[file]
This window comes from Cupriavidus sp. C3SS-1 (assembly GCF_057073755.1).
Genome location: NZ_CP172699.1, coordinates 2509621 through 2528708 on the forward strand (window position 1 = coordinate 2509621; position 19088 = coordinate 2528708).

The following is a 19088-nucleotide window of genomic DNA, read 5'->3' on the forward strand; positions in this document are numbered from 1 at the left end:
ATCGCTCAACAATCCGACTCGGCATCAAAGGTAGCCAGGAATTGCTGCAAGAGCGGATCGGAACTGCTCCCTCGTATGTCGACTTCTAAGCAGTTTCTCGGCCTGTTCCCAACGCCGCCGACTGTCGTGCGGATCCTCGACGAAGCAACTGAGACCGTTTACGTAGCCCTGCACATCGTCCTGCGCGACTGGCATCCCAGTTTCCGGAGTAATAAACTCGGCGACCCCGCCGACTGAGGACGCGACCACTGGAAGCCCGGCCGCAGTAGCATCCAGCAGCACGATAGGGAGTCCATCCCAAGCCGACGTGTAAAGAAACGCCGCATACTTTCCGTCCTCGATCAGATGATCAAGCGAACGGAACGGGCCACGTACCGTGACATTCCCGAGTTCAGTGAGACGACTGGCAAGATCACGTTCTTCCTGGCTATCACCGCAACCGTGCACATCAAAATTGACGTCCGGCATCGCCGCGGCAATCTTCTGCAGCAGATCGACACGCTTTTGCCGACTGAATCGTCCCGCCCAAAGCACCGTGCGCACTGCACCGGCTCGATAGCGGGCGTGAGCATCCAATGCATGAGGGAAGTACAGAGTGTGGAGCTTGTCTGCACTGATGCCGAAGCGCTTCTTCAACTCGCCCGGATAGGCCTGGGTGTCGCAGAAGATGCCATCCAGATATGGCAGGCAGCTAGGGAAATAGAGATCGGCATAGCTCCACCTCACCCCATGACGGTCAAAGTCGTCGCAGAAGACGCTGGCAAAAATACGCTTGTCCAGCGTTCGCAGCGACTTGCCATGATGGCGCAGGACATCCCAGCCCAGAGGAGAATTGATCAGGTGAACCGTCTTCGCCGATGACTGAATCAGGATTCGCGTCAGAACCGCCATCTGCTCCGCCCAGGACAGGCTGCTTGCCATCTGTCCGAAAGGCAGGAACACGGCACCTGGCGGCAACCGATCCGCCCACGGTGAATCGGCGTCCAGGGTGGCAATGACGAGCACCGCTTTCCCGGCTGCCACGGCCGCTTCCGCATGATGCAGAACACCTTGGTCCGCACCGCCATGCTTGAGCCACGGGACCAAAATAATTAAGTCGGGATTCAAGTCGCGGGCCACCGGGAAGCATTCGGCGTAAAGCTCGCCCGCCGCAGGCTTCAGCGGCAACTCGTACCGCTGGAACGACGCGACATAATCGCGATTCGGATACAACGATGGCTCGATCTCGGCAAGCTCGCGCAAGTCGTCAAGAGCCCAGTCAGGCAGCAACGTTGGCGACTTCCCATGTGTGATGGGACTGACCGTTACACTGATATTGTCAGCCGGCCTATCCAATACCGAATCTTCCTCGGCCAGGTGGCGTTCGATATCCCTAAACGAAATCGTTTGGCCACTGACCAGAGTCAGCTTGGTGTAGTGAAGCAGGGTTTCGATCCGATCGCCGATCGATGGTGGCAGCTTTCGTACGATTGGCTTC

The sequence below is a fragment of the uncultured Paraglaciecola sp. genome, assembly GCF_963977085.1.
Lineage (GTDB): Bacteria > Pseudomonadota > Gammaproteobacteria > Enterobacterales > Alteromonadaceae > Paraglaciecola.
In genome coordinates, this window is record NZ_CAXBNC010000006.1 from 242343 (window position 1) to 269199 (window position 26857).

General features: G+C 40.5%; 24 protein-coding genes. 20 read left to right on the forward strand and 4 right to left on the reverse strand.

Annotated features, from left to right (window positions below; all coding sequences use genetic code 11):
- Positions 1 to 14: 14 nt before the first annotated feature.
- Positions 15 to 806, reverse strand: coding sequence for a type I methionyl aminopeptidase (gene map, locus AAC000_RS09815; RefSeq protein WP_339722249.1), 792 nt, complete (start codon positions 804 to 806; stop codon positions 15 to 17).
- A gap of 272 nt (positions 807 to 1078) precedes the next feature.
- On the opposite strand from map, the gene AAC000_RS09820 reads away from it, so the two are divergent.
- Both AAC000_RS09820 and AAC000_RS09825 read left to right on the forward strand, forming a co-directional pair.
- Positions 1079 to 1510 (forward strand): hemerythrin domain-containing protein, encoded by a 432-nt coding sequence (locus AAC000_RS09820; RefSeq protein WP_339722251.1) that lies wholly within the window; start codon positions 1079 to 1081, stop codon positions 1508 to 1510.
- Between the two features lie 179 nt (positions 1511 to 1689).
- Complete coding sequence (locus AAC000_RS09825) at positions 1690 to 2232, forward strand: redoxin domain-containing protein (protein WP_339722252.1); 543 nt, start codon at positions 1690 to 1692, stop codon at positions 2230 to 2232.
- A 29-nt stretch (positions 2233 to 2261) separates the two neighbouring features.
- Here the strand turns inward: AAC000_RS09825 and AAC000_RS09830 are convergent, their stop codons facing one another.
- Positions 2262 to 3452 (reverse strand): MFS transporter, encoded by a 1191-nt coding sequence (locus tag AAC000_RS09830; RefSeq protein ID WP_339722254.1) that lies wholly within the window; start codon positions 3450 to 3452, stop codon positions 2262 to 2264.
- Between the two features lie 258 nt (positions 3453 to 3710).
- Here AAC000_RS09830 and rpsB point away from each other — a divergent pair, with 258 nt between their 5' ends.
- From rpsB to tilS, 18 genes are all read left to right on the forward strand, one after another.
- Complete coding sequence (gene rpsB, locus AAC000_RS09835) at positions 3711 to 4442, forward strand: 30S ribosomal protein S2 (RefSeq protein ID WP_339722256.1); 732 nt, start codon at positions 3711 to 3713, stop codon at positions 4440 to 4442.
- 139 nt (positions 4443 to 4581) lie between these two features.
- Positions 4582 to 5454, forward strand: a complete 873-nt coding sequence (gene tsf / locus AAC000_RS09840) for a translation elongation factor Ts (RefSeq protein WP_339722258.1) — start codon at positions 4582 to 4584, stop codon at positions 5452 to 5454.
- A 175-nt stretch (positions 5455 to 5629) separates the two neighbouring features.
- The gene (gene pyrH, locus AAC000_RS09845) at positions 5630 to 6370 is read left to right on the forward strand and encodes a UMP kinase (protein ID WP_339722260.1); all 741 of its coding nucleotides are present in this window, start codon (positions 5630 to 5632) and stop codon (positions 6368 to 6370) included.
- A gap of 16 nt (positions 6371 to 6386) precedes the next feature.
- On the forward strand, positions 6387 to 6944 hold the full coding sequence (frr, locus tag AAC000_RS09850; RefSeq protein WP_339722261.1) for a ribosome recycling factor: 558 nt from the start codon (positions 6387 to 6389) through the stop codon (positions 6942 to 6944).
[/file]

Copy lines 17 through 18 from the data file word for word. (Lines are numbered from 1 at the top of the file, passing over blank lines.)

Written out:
- Complete coding sequence (locus AAC000_RS09825) at positions 1690 to 2232, forward strand: redoxin domain-containing protein (protein WP_339722252.1); 543 nt, start codon at positions 1690 to 1692, stop codon at positions 2230 to 2232.
- A 29-nt stretch (positions 2233 to 2261) separates the two neighbouring features.